You know an exhibition is important when...

November 12 2011

...Brian Sewell reviews it in two parts, over two days! Part one here, and part two here. Sewell is always at his best when he doesn't like something, which is often. So the review of 'Leonardo' is a little... loose. Obviously, he likes it, and for its curator, Luke Syson would:

...honour him with a life peerage; his impending departure for New York is a loss to the nation.

Hear hear to that. Inevitably, Sewell finds something not to like in the show, and it is, you guessed it, the Salvator Mundi:

In what is essentially a scholarly and didactic exhibition that encourages the visitor to make comparisons and study the relationship of paintings with preliminary drawings, I am not entirely happy to see included and supported the newly rediscovered and identified Salvator Mundi. The cracking of the panel with associated losses of paint, aggressive over-cleaning and abrasion over the whole surface are all acknowledged, and I must ask at what point does a ruined painting heavily restored cease to be original? This is a wreck now so ill-defined, so smudged and fudged that glutinous gravy seems to have been the medium of its restoration. The hand raised in blessing, the associated drapery and some residuary details of hair and clothing, all suggest that this may once have been by Leonardo, but what we see now was formerly subcutaneous. That there is no revision or reinvention of the iconography also rouses my suspicion.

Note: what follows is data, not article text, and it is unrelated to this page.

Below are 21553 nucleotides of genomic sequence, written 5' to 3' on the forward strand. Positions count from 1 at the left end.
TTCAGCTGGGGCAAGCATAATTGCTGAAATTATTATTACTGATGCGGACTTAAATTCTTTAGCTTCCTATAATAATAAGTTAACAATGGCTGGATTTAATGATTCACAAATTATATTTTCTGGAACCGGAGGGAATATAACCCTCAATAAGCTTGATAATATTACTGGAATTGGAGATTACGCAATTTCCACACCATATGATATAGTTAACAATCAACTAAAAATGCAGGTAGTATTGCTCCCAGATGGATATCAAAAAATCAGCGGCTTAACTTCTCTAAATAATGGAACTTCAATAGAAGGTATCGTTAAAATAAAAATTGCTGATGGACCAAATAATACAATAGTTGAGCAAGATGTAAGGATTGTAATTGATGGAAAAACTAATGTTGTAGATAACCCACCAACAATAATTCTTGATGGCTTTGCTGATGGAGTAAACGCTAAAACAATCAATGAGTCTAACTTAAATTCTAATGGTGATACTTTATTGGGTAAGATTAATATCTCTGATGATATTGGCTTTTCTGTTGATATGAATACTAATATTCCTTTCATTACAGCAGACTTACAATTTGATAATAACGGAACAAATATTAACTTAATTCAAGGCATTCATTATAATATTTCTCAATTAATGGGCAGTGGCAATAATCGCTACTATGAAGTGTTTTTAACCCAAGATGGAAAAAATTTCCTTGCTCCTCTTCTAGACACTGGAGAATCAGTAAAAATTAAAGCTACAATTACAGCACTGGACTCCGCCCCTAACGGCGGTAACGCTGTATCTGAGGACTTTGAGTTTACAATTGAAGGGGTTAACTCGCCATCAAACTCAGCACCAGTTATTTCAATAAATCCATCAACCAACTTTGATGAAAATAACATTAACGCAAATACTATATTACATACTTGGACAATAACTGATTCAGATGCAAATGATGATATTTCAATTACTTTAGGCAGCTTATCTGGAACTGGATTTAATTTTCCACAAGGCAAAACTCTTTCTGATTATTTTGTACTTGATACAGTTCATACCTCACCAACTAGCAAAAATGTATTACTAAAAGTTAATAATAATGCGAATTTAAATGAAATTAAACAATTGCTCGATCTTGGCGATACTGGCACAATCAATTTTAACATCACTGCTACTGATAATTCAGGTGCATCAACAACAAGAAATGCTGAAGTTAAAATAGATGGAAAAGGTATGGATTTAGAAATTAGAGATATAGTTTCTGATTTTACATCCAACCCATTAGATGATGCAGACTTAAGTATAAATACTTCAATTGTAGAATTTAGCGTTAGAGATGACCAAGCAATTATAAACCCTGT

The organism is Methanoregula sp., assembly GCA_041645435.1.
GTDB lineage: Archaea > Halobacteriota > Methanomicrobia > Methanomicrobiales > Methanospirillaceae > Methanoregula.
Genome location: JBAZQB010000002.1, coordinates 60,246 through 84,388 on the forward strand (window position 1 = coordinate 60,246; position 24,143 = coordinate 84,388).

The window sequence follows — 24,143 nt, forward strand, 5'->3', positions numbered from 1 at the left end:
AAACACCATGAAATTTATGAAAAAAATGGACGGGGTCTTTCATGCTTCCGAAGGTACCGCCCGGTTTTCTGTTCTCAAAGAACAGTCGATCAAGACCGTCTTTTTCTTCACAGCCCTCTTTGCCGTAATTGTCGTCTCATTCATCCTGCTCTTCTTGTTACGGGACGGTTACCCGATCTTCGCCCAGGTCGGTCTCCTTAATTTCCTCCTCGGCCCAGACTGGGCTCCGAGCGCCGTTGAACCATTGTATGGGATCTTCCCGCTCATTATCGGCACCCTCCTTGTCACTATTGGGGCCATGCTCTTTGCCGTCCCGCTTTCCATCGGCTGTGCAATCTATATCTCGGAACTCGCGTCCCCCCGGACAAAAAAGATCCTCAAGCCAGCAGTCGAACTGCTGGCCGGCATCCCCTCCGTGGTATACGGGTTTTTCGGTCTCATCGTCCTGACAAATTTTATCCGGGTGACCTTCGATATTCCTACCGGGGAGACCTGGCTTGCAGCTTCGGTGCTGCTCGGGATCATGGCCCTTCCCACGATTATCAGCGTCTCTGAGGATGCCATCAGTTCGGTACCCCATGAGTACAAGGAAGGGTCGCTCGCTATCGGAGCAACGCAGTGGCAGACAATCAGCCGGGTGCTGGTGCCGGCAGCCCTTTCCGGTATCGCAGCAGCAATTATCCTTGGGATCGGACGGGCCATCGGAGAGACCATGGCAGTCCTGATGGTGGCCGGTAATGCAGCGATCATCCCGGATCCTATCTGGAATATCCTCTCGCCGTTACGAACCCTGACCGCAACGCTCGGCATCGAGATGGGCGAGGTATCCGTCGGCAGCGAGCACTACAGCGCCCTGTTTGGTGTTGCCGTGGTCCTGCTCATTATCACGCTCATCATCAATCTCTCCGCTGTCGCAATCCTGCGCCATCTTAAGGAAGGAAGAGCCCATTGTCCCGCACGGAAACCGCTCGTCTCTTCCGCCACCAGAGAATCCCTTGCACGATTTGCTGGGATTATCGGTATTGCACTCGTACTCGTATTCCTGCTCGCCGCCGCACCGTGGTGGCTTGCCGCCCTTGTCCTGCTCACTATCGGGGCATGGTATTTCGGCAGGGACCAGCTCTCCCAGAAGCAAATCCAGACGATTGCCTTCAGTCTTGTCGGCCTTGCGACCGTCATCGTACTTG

Can this ghostly, ghastly and blind-eyed face really be the invention of the same aesthetic mind as the melancholy Christ of the Last Supper? It would have been extremely useful to have had at hand a severe technical examination of this panel so that we know precisely the extent of past damage and present restoration; without this, its gushing acceptance as genuine must seem gullible.

He's over-egging it here - the condition is not that bad. It's interesting to note that Salvator Mundi has found immeasurably less favour amongst journalists than art historians. Barely a review has been published in England in which a journalist has not cast doubt on the picture. What is it about the discovery that the hacks don't like?

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